Using frames is an effective compositional technique in photography and art that provides a powerful way of emphasizing the primary subject or most essential visual element in the photo. Framing immediately directs attention to and leads the eye to the subject or anything else you feel is important in the image. This is the “frame within a frame” that you’ve probably heard so much about in composition books. The image border is a frame too. Frames are another way of helping manipulate and guide how your audience looks at your image.
Look for frames in architectural elements such as doorways or arches, natural elements such as tree branches and natural arches, or variations in light and dark to effectively frame your subject.
“Spring Garden” Magnolia Plantation, Charleston, South Carolina USA. Canon EOS 5D Mark IV, Canon 24-105mm @ 58mm, 1/20 second @ f/13, ISO 500.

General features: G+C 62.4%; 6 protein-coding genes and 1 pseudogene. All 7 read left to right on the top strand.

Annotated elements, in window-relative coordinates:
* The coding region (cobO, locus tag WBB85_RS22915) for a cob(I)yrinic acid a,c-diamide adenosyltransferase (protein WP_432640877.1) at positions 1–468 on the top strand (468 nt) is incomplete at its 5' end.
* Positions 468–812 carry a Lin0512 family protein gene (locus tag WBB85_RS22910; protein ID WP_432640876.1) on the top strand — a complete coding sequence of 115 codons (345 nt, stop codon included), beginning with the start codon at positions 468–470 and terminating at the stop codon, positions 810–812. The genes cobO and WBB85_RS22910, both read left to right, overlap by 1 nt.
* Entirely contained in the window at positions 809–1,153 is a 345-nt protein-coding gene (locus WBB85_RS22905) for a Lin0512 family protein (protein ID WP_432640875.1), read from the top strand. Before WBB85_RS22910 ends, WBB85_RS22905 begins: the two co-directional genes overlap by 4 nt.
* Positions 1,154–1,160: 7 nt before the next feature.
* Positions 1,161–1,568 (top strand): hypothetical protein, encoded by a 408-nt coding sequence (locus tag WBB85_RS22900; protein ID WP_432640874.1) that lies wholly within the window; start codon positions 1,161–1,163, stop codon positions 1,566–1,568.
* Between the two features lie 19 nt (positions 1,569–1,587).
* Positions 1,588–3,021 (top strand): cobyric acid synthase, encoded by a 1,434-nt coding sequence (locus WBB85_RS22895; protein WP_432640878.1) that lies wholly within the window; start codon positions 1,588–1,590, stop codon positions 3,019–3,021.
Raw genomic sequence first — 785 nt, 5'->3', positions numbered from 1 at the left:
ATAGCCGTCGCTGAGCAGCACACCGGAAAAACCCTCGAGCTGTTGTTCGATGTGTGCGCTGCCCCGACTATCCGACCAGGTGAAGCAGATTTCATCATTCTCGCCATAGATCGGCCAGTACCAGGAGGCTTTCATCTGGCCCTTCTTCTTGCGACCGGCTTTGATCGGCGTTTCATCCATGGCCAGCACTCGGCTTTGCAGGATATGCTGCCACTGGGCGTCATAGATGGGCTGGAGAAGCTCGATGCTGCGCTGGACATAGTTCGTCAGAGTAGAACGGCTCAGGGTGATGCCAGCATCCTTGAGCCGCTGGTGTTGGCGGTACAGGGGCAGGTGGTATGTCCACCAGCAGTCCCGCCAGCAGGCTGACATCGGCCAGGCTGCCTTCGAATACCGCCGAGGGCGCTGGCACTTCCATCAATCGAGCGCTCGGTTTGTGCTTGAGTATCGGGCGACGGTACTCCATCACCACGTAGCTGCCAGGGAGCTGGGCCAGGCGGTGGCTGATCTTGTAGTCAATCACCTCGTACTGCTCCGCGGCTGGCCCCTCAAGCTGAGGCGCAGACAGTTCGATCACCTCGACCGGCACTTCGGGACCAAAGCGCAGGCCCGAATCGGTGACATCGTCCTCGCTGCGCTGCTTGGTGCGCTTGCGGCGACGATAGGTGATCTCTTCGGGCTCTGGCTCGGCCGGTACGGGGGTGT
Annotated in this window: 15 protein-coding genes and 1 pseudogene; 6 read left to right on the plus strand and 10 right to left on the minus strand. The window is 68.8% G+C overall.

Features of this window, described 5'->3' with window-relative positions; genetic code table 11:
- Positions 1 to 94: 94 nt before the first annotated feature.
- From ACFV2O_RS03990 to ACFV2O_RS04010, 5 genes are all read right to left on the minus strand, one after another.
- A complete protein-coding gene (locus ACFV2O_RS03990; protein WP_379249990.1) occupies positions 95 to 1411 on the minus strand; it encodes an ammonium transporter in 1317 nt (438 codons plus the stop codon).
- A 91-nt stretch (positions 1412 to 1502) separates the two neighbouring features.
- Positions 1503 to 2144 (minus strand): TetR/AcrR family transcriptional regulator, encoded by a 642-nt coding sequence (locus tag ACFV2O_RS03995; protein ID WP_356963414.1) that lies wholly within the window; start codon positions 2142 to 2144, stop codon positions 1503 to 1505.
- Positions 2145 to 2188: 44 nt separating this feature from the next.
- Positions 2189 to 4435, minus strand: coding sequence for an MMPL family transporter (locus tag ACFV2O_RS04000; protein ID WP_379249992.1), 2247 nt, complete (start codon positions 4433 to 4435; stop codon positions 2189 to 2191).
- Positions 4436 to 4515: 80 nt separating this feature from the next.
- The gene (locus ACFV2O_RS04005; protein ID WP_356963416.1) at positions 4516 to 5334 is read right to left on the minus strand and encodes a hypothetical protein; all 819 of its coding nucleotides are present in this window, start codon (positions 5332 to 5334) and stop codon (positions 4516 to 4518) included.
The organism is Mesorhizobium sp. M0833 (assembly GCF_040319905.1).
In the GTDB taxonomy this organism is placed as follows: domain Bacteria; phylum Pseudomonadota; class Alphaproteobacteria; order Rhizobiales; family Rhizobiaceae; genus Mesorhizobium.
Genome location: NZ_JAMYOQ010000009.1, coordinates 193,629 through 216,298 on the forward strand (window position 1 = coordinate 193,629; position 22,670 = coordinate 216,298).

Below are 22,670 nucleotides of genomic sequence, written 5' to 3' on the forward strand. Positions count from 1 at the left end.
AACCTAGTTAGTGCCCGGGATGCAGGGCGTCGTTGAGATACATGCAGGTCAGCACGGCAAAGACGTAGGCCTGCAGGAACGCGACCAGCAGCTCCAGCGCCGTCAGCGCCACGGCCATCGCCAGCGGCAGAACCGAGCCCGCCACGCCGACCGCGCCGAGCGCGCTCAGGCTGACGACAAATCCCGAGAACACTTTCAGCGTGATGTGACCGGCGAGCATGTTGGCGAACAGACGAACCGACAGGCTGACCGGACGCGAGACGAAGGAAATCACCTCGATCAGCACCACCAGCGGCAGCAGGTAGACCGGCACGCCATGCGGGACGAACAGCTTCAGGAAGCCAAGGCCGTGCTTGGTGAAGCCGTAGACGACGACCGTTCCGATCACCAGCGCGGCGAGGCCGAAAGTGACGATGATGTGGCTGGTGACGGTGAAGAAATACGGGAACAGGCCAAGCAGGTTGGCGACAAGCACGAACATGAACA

In the image above, the arching tree branches not only provide a frame for the walkway and “V” shape created by the azaleas and receding tree trunks, but it also gives some needed balance to the image by counterpoising some visual weight the colorful flowering shrubs in bottom part of the photo (learn more about Achieving Photographic Balance in a previous blog post).
You can learn more about using frames, as well as many other compositional concepts in my e-book, Creative Composition: Image Design Masterclass.
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Richard Bernabe is a professional photographer specializing in travel, wildlife, and nature as well as an author of books, magazine articles, and travel essays published world-wide. Richard is a global influencer in the fields of photography, travel, and wildlife conservation with more than one million followers on social media platforms. He leads several photography tours and workshops all over the world and is invited to speak to photography and conservation groups all across the globe.